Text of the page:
Archive for the ‘Syria’ Category


It seems the overwhelming opinion, from across the political spectrum and around the globe, is that we must stand aside and let Syria

A US protester in support of the late, lamented Egyptian revolt. (photo courtesy of Sasha Kimel, published under a Creative Commons license)

A US protester in support of the late, lamented Egyptian revolt. (photo courtesy of Sasha Kimel, published under a Creative Commons license)

burn, offering a bit of humanitarian aid but doing nothing else substantive. This arises for a variety of reasons, including the sordid history of outside intervention and a binary bit of thinking where the only options are to support Assad or to support the dominant militias like al-Nusra and ISIL (sometimes referred to as ISIS, the Islamic State in Iraq and the Levant/Syria). Personally, I’m not satisfied with any of the options being proposed, but I also recognize why we are so limited and why the international community is stymied.

Rather than simply bemoan the horror, I propose a new idea for how such tragedies might be addressed. If it, or something like it, were even attempted, it would be too late, at this point, for it to help Syria, more than likely. But the world needs some new system, some new entity, that provides a third choice, that addresses both regional and great power interests that are causing the current paralysis. I describe my ideas in Souciant today.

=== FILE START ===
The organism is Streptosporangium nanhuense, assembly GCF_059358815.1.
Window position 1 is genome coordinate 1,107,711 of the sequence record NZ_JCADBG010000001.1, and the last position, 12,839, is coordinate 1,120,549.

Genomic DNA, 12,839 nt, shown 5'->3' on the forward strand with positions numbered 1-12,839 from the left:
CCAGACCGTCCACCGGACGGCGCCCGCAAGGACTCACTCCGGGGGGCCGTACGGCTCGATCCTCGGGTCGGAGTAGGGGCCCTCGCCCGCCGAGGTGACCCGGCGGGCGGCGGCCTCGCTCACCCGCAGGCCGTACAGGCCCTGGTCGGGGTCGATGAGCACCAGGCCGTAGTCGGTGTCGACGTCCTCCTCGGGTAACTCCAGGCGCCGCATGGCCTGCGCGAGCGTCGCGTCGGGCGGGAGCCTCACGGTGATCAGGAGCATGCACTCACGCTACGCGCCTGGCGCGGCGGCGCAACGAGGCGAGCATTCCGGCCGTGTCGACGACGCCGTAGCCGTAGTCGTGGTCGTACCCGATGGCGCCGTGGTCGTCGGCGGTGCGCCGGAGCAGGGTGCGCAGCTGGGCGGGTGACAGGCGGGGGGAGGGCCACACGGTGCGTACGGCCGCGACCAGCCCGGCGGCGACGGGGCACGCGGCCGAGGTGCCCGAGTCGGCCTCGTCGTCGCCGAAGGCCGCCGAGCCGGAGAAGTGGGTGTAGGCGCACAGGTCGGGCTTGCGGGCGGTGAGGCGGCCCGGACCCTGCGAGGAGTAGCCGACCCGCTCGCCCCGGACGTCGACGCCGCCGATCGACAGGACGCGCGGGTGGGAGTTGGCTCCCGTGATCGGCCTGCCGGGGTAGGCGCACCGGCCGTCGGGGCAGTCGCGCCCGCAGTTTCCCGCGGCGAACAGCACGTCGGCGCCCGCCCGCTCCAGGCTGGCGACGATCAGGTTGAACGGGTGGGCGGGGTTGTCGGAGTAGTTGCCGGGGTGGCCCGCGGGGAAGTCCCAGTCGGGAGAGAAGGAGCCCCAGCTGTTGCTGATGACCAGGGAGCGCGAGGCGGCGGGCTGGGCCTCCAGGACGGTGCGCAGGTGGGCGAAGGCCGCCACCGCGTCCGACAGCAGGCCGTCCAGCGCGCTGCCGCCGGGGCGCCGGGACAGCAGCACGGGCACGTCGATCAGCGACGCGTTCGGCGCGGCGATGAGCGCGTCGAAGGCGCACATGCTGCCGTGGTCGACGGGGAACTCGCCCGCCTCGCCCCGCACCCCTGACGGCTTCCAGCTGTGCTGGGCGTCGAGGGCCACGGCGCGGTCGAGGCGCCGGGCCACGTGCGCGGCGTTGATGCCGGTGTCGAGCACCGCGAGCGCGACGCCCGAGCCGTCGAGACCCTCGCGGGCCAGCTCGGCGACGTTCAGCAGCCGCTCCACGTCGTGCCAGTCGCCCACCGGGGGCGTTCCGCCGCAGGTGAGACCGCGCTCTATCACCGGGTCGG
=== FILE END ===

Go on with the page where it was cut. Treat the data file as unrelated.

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A review of the politics of the debate over a US strike on Syria. Who made political gains and losses and why? One thing that was certainly set back was room in the discussion about doing anything within international diplomacy about a war which has killed 110,000 people and created some 7 million refugees (which amounts to about 1/3 of the population!). Still, how this plays out among important players in the international community and within US foreign policy matters. So, I looked at a few of those key players (by no means an exhaustive list) at Lobelog. 

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Both opposition to and support of Barack Obama’s proposal to bomb Syria have been focusing on a chemical weapons attack that killed some 1400 people while pushing to the background a civil war that has killed 100,000. The spiraling situation in Syria and the growing callousness of the discourse around it, in the West and elsewhere is long on what should not be done but tragically bereft of what should be done. I try to change that in my piece this week in Souciant.

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President Obama shocked many with his announcement that, despite the fact that he had decided to strike Syria, he was going to seek Obama situation roomauthorization from Congress. At LobeLog, I examine some of the implications for US politics and foreign policy, as well as the immediate meaning for an attack on Syria.

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My latest piece at LobeLog, where I frequently write on US foreign policy, examines the inadequacy of the current system of international law. It has gotten so ineffective that it is now more hindrance than help. Syria shines a spotlight on the problems.

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I continue to believe that Obama correctly does not want to escalate US involvement in Syria. But the geo-politics are robbing him of options very quickly. I explore at LobeLog.

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Public opinion on foreign policy matters is a fickle thing, considering how ill-informed of world news people are in the isolated and exceptionalist United States. Unfortunately, the politics of ignorance still plays much too big a role in US foreign policy decision-making. That’s why it is such a relief to see poll results like this one, from a HuffPo/You.gov poll: (more…)

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